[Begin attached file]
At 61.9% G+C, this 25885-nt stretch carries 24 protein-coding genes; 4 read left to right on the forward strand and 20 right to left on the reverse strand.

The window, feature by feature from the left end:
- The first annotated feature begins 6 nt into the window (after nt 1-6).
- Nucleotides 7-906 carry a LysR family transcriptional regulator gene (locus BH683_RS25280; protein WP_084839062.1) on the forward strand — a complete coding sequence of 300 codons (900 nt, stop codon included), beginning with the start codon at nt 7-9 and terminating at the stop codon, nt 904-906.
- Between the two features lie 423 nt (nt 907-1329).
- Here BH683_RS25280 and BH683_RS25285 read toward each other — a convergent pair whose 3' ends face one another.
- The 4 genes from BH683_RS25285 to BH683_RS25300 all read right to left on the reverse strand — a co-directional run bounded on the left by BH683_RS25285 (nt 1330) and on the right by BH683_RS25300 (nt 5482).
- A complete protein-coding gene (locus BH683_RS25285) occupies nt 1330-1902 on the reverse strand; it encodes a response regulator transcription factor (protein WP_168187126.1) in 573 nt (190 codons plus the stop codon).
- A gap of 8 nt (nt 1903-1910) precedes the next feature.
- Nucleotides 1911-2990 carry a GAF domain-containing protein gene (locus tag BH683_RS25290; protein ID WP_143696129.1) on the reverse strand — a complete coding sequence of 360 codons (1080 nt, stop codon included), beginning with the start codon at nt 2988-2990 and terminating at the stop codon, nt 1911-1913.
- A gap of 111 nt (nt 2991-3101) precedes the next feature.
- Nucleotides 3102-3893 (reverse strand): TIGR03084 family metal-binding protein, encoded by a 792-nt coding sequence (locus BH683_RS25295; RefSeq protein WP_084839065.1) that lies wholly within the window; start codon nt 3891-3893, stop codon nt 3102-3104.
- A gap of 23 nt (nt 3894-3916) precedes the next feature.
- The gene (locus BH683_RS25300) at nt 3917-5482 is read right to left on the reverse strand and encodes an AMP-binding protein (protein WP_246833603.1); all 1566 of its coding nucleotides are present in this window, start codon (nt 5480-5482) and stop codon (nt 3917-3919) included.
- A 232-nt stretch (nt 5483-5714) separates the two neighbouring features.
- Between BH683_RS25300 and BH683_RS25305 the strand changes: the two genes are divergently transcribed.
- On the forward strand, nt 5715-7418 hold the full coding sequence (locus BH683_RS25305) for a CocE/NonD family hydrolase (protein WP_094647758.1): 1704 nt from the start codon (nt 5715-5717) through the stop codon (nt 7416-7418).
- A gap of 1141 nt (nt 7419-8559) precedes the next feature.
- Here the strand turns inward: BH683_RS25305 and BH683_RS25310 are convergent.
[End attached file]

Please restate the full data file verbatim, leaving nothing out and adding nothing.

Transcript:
At 61.9% G+C, this 25885-nt stretch carries 24 protein-coding genes; 4 read left to right on the forward strand and 20 right to left on the reverse strand.

The window, feature by feature from the left end:
- The first annotated feature begins 6 nt into the window (after nt 1-6).
- Nucleotides 7-906 carry a LysR family transcriptional regulator gene (locus BH683_RS25280; protein WP_084839062.1) on the forward strand — a complete coding sequence of 300 codons (900 nt, stop codon included), beginning with the start codon at nt 7-9 and terminating at the stop codon, nt 904-906.
- Between the two features lie 423 nt (nt 907-1329).
- Here BH683_RS25280 and BH683_RS25285 read toward each other — a convergent pair whose 3' ends face one another.
- The 4 genes from BH683_RS25285 to BH683_RS25300 all read right to left on the reverse strand — a co-directional run bounded on the left by BH683_RS25285 (nt 1330) and on the right by BH683_RS25300 (nt 5482).
- A complete protein-coding gene (locus BH683_RS25285) occupies nt 1330-1902 on the reverse strand; it encodes a response regulator transcription factor (protein WP_168187126.1) in 573 nt (190 codons plus the stop codon).
- A gap of 8 nt (nt 1903-1910) precedes the next feature.
- Nucleotides 1911-2990 carry a GAF domain-containing protein gene (locus tag BH683_RS25290; protein ID WP_143696129.1) on the reverse strand — a complete coding sequence of 360 codons (1080 nt, stop codon included), beginning with the start codon at nt 2988-2990 and terminating at the stop codon, nt 1911-1913.
- A gap of 111 nt (nt 2991-3101) precedes the next feature.
- Nucleotides 3102-3893 (reverse strand): TIGR03084 family metal-binding protein, encoded by a 792-nt coding sequence (locus BH683_RS25295; RefSeq protein WP_084839065.1) that lies wholly within the window; start codon nt 3891-3893, stop codon nt 3102-3104.
- A gap of 23 nt (nt 3894-3916) precedes the next feature.
- The gene (locus BH683_RS25300) at nt 3917-5482 is read right to left on the reverse strand and encodes an AMP-binding protein (protein WP_246833603.1); all 1566 of its coding nucleotides are present in this window, start codon (nt 5480-5482) and stop codon (nt 3917-3919) included.
- A 232-nt stretch (nt 5483-5714) separates the two neighbouring features.
- Between BH683_RS25300 and BH683_RS25305 the strand changes: the two genes are divergently transcribed.
- On the forward strand, nt 5715-7418 hold the full coding sequence (locus BH683_RS25305) for a CocE/NonD family hydrolase (protein WP_094647758.1): 1704 nt from the start codon (nt 5715-5717) through the stop codon (nt 7416-7418).
- A gap of 1141 nt (nt 7419-8559) precedes the next feature.
- Here the strand turns inward: BH683_RS25305 and BH683_RS25310 are convergent.